The Art of Writing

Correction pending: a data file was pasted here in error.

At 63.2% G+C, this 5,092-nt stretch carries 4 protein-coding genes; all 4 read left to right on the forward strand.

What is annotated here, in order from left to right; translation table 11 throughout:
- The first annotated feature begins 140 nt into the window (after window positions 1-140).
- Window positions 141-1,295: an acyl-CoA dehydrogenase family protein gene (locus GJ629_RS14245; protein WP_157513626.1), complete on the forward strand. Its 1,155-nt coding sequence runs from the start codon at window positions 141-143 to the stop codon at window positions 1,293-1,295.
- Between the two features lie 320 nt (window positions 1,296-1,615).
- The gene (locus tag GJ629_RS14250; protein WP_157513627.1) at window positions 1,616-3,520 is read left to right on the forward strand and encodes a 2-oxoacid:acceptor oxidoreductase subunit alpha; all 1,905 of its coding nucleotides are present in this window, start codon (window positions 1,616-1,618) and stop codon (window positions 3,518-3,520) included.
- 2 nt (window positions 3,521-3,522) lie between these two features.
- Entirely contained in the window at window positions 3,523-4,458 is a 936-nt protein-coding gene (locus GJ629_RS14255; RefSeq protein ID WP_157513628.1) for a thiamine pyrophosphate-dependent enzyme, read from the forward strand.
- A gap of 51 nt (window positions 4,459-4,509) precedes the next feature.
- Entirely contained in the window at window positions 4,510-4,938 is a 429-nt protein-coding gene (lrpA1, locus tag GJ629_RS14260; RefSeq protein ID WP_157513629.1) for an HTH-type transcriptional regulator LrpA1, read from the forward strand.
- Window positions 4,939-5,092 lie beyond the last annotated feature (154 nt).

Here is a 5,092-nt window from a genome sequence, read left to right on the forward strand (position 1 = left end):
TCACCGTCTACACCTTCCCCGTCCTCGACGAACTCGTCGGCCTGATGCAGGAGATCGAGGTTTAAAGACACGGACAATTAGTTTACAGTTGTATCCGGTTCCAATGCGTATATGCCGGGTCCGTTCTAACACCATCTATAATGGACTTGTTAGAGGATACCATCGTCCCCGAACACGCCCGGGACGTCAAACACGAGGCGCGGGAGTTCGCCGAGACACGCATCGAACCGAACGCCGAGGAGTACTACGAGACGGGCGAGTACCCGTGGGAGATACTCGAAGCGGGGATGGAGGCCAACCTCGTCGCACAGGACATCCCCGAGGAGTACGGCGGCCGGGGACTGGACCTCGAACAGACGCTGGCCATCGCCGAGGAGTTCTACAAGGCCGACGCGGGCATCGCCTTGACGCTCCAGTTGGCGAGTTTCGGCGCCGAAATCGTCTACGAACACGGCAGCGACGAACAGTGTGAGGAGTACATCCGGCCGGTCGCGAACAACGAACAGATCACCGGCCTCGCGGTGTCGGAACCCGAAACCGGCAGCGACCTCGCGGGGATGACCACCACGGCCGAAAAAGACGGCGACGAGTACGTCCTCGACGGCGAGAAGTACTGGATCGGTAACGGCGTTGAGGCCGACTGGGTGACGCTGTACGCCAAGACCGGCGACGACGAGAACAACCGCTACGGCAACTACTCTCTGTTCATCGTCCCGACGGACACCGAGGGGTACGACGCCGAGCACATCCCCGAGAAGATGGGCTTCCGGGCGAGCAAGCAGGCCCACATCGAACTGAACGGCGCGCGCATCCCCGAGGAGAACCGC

There’s been a lot of curiosity about the release of Book Two in the Triple Crown Trilogy. At times, I too, would like to know when it will be done! You see, I am not a writer by trade. My expertise is numbers, accounting specifically, and business management and analysis. I stumbled into this arena due to my desire to educate the general public about Thoroughbred horse racing. I live in the state of Virginia, and I was saddened to hear of the demise of Colonial Downs, the state’s only racetrack, located outside of Richmond. Virginia was once a pillar in the Thoroughbred racing industry. Secretariat, arguably one of the greatest racehorses in history, was born in Virginia. Genuine Risk, one of three fillies to win the Kentucky Derby, lived out her life in retirement in the Commonwealth. Could I make a difference, I asked myself? With iPad in hand, and utilizing the many hours in my car driving three kids to and from activities and camps, I started my adventure. My book research took me to various locations throughout the Mid-Atlantic region – from one of the largest breeding establishments in Virginia that was up for sale, to a tour of Thoroughbred breeding Sagamore Farm in Maryland, to the backstretch of Pimlico. I even dragged my mom with me to the Thoroughbred auction at Keeneland racetrack in Lexington, Kentucky. After three years, Book One of the trilogy “The Calm Before the Storm” was born. Little did I know when I started writing my story that there would be an actual Triple Crown winner in the form of American Pharoah, just a few months after my first book was published. I have experienced many déjà vu moments during my research and writing, and that certainly has come into play with Book Two. I had every intention of publishing each book within a year of each other. Alas, my other responsibilities have taken priority – like kids and school and sports and businesses. The juggling is never ending. Finally, this past spring, I made it a goal to finally put my story for Book Two on paper – well, on my iPad. I don’t travel without it. When I had an idea for a storyline, I would whip out the iPad while sitting in the bleachers of my son’s baseball game and start typing. Or, I’d be watching a lacrosse game and quickly send myself an email with a detail of something about which I wanted to educate the reader. All these details and snippets finally came together over the last two months, and I am happy to say that I have sent the first draft of “The Eye of the Storm” to my editor. It’s not done, yet, but I am happy with how the story has played out. I hope you will be, too. If all goes as planned, it will be published before the end of 2016. Following is a little excerpt to introduce you to “The Eye of the Storm”: “While the Derby caters to the who’s who, Millionaire’s Row, and fancy hats, the Preakness attracts the working class of Baltimore: the everyday men and women, as well as the younger party crowd that attends the biggest party of the year, the InfieldFest. The festival, which takes place in the center of the track, boasts all-day entertainment with top-caliber musicians, large sponsor tents, as well as open areas for groups to lay their claim on for the day. On the morning of the Preakness, over 120,000 people stream into the grandstand and infield in hopes of being a part of history, watching a potential winner of the Triple Crown, a feat which has only been accomplished by 12 horses in the history of the series. The Triple Crown series is made up of three races, the Kentucky Derby, the Preakness and the Belmont, run over a period of five weeks. The first winner was Sir Barton in 1919, but it wasn’t until 1923 that some journalists began using the term Triple Crown. When Gallant Fox won the three races in 1930, Charles Hatton used Triple Crown in the Daily Racing Form, and it stuck.”   Book Image

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